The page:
Blood ethanol levels above 30 mg/dl (>0.03%) generally indicate that someone consumed an alcoholic beverage. An EtOH test can detect ethanol in blood at concentrations beginning at 10 mg/dL (0.01%).

Is EtOH an acid or base?

EtOH (ethanol) is a very weak acidic substance. 

Updated on March 22, 2022
6 sources cited
  1. Alcohol Facts and Statistics.National Institute on Alcohol Abuse and Alcoholism, U.S. Department of Health and Human Services, 18 Feb. 2020.
  2. Ethanol Uses, Benefits, and Chemical Safety Facts.ChemicalSafetyFacts.org, 9 June 2020.
  3. Strohm, B. “Ethanol.Encyclopedia of Toxicology (Third Edition), Academic Press, 14 Apr. 2014.
  4. Lovinger D.M., Roberto M. "Synaptic Effects Induced by Alcohol." In: Sommer W., Spanagel R. (eds) Behavioral Neurobiology of Alcohol Addiction. Current Topics in Behavioral Neurosciences, vol 13. Springer, Berlin, Heidelberg.
  5. H. Jacob Hanchar, et al., "Ethanol potently and competitively inhibits binding of the alcohol antagonist Ro15-4513 to α4/6β3δ GABAA receptors," Proceedings of the National Academy of Sciences May 2006.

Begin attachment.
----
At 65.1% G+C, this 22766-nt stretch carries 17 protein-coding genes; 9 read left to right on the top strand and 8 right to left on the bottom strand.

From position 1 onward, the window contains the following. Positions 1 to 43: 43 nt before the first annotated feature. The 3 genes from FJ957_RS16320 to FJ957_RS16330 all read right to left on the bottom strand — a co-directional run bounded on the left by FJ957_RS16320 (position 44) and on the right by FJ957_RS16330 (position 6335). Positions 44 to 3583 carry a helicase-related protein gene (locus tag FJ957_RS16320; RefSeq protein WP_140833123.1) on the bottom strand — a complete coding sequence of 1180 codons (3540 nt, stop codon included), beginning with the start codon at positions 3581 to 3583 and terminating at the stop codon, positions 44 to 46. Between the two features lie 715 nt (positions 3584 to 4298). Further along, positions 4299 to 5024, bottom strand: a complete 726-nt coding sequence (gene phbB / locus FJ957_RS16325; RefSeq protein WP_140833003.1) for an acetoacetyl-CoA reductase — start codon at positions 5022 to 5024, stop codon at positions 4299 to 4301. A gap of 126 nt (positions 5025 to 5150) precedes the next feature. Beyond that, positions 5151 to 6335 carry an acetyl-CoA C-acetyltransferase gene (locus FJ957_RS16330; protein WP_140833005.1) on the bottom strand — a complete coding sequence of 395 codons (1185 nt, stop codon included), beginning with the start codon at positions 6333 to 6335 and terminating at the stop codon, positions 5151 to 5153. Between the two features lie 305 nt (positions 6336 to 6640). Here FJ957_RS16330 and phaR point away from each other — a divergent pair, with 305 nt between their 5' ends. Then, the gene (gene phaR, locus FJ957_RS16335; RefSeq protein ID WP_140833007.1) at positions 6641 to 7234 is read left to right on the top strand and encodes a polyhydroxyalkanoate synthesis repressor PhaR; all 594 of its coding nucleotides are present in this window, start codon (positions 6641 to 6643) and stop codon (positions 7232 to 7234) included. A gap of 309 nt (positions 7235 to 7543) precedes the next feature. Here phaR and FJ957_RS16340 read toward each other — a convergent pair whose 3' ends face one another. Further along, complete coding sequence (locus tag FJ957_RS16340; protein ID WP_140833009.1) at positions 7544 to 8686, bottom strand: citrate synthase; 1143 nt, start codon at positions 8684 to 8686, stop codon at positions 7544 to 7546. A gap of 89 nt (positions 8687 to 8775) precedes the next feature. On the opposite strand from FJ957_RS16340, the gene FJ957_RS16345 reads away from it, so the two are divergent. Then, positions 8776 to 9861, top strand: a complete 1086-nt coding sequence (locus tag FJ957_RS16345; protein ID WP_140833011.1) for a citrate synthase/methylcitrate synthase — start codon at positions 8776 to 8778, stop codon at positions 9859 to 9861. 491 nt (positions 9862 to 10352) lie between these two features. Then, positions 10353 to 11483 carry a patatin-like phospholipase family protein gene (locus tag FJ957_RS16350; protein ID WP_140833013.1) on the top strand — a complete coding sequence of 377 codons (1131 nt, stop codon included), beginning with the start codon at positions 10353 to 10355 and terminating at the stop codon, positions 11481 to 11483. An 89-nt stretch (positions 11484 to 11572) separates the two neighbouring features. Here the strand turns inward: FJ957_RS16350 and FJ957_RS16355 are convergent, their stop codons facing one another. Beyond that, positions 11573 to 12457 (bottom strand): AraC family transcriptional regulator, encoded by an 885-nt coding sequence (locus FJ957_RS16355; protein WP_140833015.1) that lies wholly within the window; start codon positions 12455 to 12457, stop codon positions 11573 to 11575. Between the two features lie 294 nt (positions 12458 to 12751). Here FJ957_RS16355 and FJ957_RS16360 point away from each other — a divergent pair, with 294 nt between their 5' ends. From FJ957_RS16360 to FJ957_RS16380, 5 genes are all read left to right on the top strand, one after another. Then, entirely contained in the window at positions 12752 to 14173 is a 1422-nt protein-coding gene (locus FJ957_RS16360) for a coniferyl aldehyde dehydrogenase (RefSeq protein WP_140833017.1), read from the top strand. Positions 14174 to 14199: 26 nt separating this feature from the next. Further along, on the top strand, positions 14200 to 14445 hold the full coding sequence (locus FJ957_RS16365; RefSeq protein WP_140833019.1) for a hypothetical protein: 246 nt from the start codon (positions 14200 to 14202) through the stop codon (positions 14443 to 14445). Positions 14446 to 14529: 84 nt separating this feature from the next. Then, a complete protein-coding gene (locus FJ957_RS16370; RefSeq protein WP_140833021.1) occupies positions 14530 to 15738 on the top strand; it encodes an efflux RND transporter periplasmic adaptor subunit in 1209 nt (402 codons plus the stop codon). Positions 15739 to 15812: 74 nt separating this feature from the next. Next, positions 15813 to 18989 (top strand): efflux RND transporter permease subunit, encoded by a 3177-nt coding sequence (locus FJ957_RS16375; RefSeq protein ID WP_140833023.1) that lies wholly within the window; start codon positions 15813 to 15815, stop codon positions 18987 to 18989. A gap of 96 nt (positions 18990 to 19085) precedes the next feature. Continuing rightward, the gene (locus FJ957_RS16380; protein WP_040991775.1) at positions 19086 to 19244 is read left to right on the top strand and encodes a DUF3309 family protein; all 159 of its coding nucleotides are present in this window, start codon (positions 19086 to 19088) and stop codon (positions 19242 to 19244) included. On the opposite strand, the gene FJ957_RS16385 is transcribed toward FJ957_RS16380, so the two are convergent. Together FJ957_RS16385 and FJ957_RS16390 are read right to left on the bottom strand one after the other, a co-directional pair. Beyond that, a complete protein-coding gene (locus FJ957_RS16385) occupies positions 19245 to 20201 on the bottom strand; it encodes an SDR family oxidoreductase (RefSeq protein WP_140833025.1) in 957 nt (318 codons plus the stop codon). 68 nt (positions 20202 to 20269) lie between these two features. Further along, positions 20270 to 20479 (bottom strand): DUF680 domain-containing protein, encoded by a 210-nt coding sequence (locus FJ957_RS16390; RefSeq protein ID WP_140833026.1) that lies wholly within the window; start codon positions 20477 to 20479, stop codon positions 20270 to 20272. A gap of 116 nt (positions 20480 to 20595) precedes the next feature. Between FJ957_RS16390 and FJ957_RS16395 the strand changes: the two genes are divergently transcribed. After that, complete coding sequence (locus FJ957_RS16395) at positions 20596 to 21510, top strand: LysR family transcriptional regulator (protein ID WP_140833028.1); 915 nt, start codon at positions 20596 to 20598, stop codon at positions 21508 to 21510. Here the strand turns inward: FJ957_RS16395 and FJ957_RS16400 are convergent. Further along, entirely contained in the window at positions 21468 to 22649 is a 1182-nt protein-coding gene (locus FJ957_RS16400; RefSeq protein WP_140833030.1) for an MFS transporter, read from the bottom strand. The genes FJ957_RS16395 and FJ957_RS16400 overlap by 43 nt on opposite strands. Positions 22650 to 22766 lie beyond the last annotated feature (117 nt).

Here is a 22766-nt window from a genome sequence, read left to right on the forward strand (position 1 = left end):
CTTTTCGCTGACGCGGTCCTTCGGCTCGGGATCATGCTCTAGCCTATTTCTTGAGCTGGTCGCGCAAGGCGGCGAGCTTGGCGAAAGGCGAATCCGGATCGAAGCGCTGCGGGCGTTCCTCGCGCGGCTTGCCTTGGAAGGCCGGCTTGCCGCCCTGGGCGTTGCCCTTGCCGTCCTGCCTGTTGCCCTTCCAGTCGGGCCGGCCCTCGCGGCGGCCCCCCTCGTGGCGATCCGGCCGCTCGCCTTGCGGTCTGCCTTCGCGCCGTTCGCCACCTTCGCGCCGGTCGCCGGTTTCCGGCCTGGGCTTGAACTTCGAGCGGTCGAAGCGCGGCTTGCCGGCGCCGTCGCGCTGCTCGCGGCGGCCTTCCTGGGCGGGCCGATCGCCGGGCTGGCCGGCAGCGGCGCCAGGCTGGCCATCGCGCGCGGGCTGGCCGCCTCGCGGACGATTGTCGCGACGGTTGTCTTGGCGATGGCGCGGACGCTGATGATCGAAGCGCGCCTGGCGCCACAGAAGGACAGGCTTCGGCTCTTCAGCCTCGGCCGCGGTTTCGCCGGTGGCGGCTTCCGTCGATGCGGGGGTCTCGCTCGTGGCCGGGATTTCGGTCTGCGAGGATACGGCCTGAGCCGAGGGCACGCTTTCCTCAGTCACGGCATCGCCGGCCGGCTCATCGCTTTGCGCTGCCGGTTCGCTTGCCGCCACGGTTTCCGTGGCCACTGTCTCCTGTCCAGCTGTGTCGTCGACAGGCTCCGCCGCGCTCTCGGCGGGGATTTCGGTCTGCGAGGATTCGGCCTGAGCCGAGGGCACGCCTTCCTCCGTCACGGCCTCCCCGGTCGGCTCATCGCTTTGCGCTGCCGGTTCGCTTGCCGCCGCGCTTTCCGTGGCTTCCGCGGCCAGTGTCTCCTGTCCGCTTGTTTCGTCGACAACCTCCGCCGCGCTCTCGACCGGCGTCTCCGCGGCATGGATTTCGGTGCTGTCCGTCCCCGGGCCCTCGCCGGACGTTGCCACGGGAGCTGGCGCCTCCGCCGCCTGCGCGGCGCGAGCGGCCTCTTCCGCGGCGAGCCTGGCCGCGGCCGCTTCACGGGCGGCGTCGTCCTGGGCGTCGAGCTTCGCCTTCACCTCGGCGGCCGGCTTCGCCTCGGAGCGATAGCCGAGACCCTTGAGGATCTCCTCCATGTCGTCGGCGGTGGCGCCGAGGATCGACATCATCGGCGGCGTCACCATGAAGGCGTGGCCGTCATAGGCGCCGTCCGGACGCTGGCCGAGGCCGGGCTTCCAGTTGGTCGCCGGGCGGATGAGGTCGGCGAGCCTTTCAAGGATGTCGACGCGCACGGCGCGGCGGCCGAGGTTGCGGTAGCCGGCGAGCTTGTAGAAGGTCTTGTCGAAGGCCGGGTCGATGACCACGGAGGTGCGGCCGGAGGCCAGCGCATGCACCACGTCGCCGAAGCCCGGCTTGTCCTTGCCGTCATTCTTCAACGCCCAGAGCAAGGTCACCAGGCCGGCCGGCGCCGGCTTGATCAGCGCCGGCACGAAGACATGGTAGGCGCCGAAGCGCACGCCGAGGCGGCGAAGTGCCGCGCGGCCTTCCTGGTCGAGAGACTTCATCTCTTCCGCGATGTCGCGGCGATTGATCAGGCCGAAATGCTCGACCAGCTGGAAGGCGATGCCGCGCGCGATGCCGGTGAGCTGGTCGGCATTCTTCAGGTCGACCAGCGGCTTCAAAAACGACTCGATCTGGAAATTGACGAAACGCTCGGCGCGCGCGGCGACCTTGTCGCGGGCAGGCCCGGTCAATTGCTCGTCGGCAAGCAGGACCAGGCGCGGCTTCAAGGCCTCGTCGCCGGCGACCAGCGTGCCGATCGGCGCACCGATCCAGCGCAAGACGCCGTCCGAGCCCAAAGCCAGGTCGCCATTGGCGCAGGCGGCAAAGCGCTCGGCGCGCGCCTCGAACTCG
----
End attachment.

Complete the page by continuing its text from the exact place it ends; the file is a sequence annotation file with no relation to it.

6. Lorenzo, Patricia M. Di, et al. “Neural and Behavioral Responsivity to Ethyl Alcohol as a Tastant.” Wiley Online Library, Journal of Leukocyte Biology, 19 Mar. 2003.

Find your treatment that works for you!

Call Now (855) 772-9047
AlcoholRehabHelp Logo
All content created by Alcohol Rehab Help is sourced from current scientific research and fact-checked by an addiction counseling expert. However, the information provided by Alcohol Rehab Help is not a substitute for professional treatment advice.

This site complies with the HONcode standard for trustworthy health information:Verify here.

© 2022 by Treatment Pathway LLC. All rights reserved.
linkedin facebook pinterest youtube rss twitter instagram facebook-blank rss-blank linkedin-blank pinterest youtube twitter instagram